The securities industry in New York City has returned to profitability faster than expected in the wake of the global economic recession, but the impact of a reorganized Wall Street on the coffers of the City and State of New York remains uncertain, according to a report by New York State Comptroller Thomas P. DiNapoli.
“Wall Street remains the engine that drives New York’s economy,” says DiNapoli. “It’s encouraging that the industry is recovering faster than forecast. However, no one can predict the impact of compensation reform, which could restrict cash bonuses. Because of that uncertainty, New York can’t rely on tax revenues from Wall Street to save the day.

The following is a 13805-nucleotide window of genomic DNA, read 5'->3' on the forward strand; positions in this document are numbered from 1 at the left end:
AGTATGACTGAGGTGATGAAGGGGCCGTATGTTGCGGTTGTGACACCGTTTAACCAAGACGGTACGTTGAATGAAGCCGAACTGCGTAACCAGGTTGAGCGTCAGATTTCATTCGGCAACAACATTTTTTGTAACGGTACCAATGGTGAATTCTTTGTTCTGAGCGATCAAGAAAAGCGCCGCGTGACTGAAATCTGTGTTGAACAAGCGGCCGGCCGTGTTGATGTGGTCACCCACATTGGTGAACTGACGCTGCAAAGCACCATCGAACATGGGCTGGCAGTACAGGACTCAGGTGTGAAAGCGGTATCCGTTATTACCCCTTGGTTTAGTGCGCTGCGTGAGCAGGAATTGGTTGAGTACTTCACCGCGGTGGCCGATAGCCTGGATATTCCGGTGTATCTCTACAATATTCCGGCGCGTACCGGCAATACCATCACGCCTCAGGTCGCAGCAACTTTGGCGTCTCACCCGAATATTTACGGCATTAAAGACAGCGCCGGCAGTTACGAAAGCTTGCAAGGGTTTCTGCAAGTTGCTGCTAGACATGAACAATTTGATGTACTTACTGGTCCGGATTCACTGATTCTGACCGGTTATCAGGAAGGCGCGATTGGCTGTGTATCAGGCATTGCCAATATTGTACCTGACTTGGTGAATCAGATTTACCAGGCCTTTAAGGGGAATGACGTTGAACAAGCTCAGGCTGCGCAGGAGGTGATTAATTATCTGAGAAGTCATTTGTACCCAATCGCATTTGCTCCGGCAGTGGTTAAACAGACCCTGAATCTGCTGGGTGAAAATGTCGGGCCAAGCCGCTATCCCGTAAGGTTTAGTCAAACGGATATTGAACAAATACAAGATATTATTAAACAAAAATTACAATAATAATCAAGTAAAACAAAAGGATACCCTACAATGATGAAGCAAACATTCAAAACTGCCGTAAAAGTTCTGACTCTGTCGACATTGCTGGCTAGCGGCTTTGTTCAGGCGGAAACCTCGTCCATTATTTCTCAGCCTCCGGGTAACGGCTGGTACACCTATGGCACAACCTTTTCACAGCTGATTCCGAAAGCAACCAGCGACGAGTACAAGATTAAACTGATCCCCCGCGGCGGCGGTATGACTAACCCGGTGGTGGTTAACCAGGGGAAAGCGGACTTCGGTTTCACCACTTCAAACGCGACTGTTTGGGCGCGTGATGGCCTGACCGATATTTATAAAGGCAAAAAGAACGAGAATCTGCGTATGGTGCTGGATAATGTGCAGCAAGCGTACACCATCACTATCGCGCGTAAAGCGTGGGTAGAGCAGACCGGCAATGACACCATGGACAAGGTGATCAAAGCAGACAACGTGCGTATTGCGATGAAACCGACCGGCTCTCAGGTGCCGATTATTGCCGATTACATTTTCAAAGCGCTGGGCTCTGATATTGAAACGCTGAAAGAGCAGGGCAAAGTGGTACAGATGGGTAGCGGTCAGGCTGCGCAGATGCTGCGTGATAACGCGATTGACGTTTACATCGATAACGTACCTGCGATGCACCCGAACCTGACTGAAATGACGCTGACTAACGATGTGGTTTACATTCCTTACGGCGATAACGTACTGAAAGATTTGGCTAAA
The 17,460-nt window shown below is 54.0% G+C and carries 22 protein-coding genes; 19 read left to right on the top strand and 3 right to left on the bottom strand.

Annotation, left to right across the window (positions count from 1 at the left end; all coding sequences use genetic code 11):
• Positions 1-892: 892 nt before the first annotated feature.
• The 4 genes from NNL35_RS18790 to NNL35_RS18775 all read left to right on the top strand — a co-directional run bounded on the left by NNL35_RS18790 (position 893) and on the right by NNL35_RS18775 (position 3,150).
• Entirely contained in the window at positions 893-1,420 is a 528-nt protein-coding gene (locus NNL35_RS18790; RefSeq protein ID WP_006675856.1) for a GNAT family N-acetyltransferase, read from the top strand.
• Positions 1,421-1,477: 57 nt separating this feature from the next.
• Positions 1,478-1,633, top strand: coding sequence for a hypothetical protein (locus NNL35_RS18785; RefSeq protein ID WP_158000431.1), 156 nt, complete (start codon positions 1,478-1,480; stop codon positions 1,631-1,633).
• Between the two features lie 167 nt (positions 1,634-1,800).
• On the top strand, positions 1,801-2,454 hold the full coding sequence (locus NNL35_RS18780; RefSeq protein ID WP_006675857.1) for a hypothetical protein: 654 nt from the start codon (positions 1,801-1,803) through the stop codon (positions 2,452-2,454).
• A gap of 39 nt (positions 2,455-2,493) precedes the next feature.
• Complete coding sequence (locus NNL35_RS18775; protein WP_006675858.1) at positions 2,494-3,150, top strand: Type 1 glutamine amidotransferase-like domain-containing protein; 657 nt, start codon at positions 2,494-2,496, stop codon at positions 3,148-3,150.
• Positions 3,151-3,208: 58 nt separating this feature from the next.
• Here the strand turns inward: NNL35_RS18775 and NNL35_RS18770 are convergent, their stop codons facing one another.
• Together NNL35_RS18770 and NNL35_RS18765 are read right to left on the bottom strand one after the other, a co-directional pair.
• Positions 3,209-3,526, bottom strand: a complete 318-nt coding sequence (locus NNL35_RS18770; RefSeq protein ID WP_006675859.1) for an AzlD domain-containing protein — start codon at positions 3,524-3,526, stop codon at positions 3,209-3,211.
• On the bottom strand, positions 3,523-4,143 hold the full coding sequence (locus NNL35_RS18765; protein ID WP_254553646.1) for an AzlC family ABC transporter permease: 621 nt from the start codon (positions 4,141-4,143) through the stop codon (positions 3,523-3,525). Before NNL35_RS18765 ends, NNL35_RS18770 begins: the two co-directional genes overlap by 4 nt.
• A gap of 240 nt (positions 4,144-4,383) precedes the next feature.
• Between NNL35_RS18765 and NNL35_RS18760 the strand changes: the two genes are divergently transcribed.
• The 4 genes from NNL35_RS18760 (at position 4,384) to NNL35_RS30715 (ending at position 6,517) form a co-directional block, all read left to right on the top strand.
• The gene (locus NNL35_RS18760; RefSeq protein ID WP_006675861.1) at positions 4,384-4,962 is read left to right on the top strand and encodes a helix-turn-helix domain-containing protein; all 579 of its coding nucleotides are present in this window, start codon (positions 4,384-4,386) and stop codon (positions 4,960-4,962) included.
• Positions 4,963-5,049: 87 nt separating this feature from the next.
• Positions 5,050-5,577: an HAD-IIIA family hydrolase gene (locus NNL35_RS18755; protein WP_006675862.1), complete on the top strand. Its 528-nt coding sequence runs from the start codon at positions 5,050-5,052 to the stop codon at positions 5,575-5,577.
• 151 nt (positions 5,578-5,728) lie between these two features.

The Wall Street multiplier impact, which created three jobs for every securities industry job created, has worked in reverse, he adds. “Jobs lost on Wall Street have led to job losses in the rest of New York’s economy,” said DiNapoli. “New York is and will always be the financial capital of the world, but taxpayers need to be protected from Wall Street volatility.”
Other key points of report include:
- Broker-dealer operations of New York Stock Exchange member firms earned a record $35.7 billion in the first half of 2009 – more than 1.5 times the previous annual peak set in 2000.